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Canadian MLS sales down 14%

The number of homes sold through the Canadian multiple listing service plunged 14 per cent last month to the weakest level since July 2002. It was the steepest month-to-month decline since June 1994, the Canadian Real Estate Association said today.

The association added that the impact was heaviest in big cities - notably Toronto, which accounted for one-third of the national decline. Total major-market sales were down 15.1 per cent from September, and overall national sales were down 27 per cent from October of last year.

"The breadth and depth of the drop in MLS activity suggests a major downshift in consumer psychology," commented CREA economist Gregory Klump.

Seasonally adjusted residential MLS sales nationally numbered 32,048 in October, and the total dollar value of $9.1 billion was down 17.7 per cent from the previous month.

The average MLS home sale price was $281,133, a reduction of 9.9 per cent from October of last year.

"Canadian home sales look to have been one of the biggest casualties from the intense financial market turmoil in recent months," commented BMO Capital Markets economist Douglas Porter.

"Prices are now down from year-ago levels in four provinces, and it just so happens to be in the four largest provinces," Porter added. "With commodity prices in retreat, it seems likely that the resource-related booms in other provincial housing markets are poised to come to an abrupt end as well."

CREA'S Klump observed that many homebuyers across Canada "battened down the hatches" in October amid headlines about falling stock markets and a global economic downturn.

"Elimination of mortgage default insurance availability for purchases with less than a five per cent down payment and for amortizations beyond 35 years also likely played a lesser role in the decline in sales activity," Klump added.

BMO's Porter said October's sales weakness may be an overstatement, but "there is no doubt that Canada's housing market continues to soften markedly. We look for a further decline in sales and some further correction in prices in the year ahead, especially in the cities that had the biggest booms in recent years."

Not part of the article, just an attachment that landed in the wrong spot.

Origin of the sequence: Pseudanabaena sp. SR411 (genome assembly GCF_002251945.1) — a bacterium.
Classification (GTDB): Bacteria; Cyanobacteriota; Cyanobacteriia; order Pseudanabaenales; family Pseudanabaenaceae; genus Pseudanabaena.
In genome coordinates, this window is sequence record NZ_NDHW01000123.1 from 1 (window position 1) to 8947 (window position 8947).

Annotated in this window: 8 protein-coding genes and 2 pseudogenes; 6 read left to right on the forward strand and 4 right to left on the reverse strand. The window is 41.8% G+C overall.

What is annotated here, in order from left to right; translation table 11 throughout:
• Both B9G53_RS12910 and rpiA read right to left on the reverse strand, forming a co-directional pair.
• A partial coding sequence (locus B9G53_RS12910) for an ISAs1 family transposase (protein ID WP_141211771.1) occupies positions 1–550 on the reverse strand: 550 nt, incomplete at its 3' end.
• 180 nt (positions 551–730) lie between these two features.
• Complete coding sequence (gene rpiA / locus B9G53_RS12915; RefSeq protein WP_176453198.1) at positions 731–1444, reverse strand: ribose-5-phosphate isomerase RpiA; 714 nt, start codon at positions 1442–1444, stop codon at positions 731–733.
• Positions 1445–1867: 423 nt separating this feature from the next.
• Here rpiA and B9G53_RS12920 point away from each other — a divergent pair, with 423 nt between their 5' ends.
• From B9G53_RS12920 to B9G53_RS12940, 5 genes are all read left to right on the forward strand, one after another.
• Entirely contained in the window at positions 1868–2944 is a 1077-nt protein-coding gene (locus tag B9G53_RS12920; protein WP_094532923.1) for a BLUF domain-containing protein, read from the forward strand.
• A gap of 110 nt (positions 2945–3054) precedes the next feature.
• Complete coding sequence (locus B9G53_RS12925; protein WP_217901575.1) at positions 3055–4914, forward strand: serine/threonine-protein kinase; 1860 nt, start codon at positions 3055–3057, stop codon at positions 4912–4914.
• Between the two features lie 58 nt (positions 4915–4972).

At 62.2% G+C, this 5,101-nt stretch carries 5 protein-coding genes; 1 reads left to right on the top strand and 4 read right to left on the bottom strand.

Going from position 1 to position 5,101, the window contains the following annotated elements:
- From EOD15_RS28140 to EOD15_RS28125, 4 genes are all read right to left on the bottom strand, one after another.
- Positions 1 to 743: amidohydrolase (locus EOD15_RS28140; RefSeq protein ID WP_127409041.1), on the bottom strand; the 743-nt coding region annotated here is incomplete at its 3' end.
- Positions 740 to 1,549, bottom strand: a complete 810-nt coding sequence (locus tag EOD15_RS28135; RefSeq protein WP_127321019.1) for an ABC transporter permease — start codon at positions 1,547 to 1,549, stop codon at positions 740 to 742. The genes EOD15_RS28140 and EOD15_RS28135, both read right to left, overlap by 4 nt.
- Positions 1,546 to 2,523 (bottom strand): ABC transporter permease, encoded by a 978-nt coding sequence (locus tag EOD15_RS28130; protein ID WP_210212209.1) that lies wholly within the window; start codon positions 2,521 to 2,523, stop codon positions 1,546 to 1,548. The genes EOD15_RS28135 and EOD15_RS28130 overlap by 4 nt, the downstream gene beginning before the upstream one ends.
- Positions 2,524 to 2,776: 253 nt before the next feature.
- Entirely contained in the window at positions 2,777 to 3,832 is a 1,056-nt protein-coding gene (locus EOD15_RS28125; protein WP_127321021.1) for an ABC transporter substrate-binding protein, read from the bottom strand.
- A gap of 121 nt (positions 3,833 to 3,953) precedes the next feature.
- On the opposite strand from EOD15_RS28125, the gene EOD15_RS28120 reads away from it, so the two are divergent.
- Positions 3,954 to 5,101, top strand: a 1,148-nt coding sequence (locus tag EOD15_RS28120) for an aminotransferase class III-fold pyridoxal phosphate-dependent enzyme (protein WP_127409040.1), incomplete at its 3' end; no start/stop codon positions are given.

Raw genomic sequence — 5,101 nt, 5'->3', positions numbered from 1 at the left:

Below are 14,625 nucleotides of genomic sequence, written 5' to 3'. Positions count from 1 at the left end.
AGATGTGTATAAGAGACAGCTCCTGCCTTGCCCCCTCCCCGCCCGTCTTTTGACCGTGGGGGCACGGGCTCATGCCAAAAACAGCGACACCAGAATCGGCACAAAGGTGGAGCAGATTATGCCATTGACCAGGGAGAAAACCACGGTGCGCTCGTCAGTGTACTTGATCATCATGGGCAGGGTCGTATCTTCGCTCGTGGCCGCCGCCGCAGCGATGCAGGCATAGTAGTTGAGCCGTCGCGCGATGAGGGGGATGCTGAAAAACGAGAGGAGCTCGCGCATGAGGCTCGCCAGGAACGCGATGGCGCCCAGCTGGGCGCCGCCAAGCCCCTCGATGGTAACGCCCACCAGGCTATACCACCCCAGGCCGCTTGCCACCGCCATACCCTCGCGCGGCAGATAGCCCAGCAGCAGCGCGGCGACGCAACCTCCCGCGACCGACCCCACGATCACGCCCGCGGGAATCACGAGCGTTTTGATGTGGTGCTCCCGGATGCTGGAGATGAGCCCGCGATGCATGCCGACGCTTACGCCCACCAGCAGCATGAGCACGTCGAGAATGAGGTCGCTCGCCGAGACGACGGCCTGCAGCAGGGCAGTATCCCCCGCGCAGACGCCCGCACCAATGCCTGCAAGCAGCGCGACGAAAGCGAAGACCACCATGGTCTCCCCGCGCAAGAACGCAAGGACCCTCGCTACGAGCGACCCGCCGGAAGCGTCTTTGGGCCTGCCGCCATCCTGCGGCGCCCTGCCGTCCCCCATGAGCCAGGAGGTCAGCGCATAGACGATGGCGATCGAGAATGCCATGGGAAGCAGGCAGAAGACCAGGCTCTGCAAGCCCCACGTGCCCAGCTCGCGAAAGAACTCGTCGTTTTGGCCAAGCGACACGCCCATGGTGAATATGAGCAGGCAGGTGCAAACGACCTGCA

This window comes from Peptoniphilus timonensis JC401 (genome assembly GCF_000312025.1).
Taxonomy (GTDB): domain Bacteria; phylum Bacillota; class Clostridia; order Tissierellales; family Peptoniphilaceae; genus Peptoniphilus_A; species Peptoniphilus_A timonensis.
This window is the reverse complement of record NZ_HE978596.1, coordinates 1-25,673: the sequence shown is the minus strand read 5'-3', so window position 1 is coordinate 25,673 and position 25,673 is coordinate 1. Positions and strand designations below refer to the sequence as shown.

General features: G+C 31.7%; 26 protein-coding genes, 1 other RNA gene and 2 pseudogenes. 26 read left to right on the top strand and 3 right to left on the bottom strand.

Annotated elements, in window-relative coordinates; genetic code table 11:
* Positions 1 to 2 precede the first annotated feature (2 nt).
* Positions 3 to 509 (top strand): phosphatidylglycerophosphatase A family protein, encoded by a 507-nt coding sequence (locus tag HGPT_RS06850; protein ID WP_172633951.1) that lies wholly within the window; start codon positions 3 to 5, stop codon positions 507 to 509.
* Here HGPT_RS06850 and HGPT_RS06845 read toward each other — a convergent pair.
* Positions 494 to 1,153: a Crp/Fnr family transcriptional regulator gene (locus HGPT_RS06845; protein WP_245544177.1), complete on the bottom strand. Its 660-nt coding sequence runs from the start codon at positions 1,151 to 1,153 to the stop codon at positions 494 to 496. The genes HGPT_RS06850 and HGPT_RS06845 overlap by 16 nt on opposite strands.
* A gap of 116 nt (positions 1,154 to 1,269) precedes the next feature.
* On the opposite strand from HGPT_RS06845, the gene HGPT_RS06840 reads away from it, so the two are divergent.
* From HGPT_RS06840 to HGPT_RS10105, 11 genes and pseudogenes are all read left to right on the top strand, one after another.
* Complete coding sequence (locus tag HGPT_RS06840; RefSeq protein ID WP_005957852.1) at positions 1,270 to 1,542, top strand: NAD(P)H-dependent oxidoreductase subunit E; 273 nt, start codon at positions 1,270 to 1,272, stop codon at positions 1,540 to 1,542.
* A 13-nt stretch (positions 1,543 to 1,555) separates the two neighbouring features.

November 14, 2008 in Canadian Real Estate Market | Permalink

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Comments

I have two apartments for sale:

14 unit Windsor ON, $490k
63 Unit Thunder Bay, $2.64m

details at: mshinvestments.com

Posted by: Matt | Dec 9, 2008 8:42:25 PM

maybe theres just a price adjustments on those places thats why MLS is down

Posted by: new condos toronto | Nov 26, 2008 4:36:28 AM

Don't be fooled, Clump is not a liar he is looking at the numbers and they don't lie. There may be the odd listing or neighbourhood that is still experiencing growth, however Clump is looking at the big picture. While 14% may decrease is not the case in downtown. As a Realtor who works in downtown Toronto, we can certainly see the added supply in listings due to low sales volumes and low consumer confidence it is certainly taking it's toll on pricing. A slight pricing adjustment is required in Toronto to get the inventory moving again.

Posted by: Carl Langschmidt | Nov 25, 2008 11:42:25 AM

I'm a home stager servicing the GTA. I would have to say that a significant portion of my clients, although much more budget conscious than 6 months ago, still understand that having their property professionally staged is a good investment, especially in a softer market.

Posted by: Toronto Home Stager | Nov 18, 2008 10:21:06 PM

Clump is liar,
House Prices in Oakville,Mississauga,Burlington are more expensive than last year.
I'm talking for semis only up to $ 350K.

Posted by: | Nov 18, 2008 12:06:21 AM

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